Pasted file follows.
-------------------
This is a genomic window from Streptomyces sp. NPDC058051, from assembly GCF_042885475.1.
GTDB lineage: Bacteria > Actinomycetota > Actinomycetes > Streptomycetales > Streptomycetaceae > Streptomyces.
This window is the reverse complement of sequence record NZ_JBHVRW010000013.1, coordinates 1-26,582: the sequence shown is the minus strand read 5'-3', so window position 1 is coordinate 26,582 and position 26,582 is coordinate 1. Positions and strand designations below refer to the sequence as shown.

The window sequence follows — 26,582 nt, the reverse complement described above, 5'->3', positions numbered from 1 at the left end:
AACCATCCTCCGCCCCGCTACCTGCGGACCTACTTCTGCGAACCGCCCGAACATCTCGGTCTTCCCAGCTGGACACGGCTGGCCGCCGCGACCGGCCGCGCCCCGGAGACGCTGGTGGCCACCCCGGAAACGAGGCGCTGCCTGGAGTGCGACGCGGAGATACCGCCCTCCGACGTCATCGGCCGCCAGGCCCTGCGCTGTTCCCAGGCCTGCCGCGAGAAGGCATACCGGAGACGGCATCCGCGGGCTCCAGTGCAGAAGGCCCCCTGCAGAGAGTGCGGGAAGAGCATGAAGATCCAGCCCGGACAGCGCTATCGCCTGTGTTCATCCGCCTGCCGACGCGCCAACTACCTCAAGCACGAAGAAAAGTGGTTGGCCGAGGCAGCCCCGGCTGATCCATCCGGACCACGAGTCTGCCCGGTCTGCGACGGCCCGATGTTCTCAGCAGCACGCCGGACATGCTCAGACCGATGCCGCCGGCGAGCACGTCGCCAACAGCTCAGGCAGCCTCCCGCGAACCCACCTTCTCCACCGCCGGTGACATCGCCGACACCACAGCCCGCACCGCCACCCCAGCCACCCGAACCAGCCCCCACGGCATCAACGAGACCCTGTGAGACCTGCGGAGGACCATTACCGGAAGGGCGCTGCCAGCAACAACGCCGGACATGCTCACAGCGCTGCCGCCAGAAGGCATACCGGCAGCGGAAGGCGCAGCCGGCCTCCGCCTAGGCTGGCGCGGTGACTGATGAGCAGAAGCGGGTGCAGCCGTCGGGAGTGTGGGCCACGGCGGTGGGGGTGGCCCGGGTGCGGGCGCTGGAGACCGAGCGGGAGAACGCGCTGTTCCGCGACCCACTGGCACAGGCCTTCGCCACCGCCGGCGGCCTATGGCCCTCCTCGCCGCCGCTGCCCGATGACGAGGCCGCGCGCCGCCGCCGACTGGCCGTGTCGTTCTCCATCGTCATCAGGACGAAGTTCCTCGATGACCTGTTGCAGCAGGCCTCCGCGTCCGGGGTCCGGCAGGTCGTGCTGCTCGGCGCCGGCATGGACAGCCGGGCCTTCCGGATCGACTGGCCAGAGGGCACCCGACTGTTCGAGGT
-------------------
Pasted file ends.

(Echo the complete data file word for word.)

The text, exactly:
This is a genomic window from Streptomyces sp. NPDC058051, from assembly GCF_042885475.1.
GTDB lineage: Bacteria > Actinomycetota > Actinomycetes > Streptomycetales > Streptomycetaceae > Streptomyces.
This window is the reverse complement of sequence record NZ_JBHVRW010000013.1, coordinates 1-26,582: the sequence shown is the minus strand read 5'-3', so window position 1 is coordinate 26,582 and position 26,582 is coordinate 1. Positions and strand designations below refer to the sequence as shown.

The window sequence follows — 26,582 nt, the reverse complement described above, 5'->3', positions numbered from 1 at the left end:
AACCATCCTCCGCCCCGCTACCTGCGGACCTACTTCTGCGAACCGCCCGAACATCTCGGTCTTCCCAGCTGGACACGGCTGGCCGCCGCGACCGGCCGCGCCCCGGAGACGCTGGTGGCCACCCCGGAAACGAGGCGCTGCCTGGAGTGCGACGCGGAGATACCGCCCTCCGACGTCATCGGCCGCCAGGCCCTGCGCTGTTCCCAGGCCTGCCGCGAGAAGGCATACCGGAGACGGCATCCGCGGGCTCCAGTGCAGAAGGCCCCCTGCAGAGAGTGCGGGAAGAGCATGAAGATCCAGCCCGGACAGCGCTATCGCCTGTGTTCATCCGCCTGCCGACGCGCCAACTACCTCAAGCACGAAGAAAAGTGGTTGGCCGAGGCAGCCCCGGCTGATCCATCCGGACCACGAGTCTGCCCGGTCTGCGACGGCCCGATGTTCTCAGCAGCACGCCGGACATGCTCAGACCGATGCCGCCGGCGAGCACGTCGCCAACAGCTCAGGCAGCCTCCCGCGAACCCACCTTCTCCACCGCCGGTGACATCGCCGACACCACAGCCCGCACCGCCACCCCAGCCACCCGAACCAGCCCCCACGGCATCAACGAGACCCTGTGAGACCTGCGGAGGACCATTACCGGAAGGGCGCTGCCAGCAACAACGCCGGACATGCTCACAGCGCTGCCGCCAGAAGGCATACCGGCAGCGGAAGGCGCAGCCGGCCTCCGCCTAGGCTGGCGCGGTGACTGATGAGCAGAAGCGGGTGCAGCCGTCGGGAGTGTGGGCCACGGCGGTGGGGGTGGCCCGGGTGCGGGCGCTGGAGACCGAGCGGGAGAACGCGCTGTTCCGCGACCCACTGGCACAGGCCTTCGCCACCGCCGGCGGCCTATGGCCCTCCTCGCCGCCGCTGCCCGATGACGAGGCCGCGCGCCGCCGCCGACTGGCCGTGTCGTTCTCCATCGTCATCAGGACGAAGTTCCTCGATGACCTGTTGCAGCAGGCCTCCGCGTCCGGGGTCCGGCAGGTCGTGCTGCTCGGCGCCGGCATGGACAGCCGGGCCTTCCGGATCGACTGGCCAGAGGGCACCCGACTGTTCGAGGT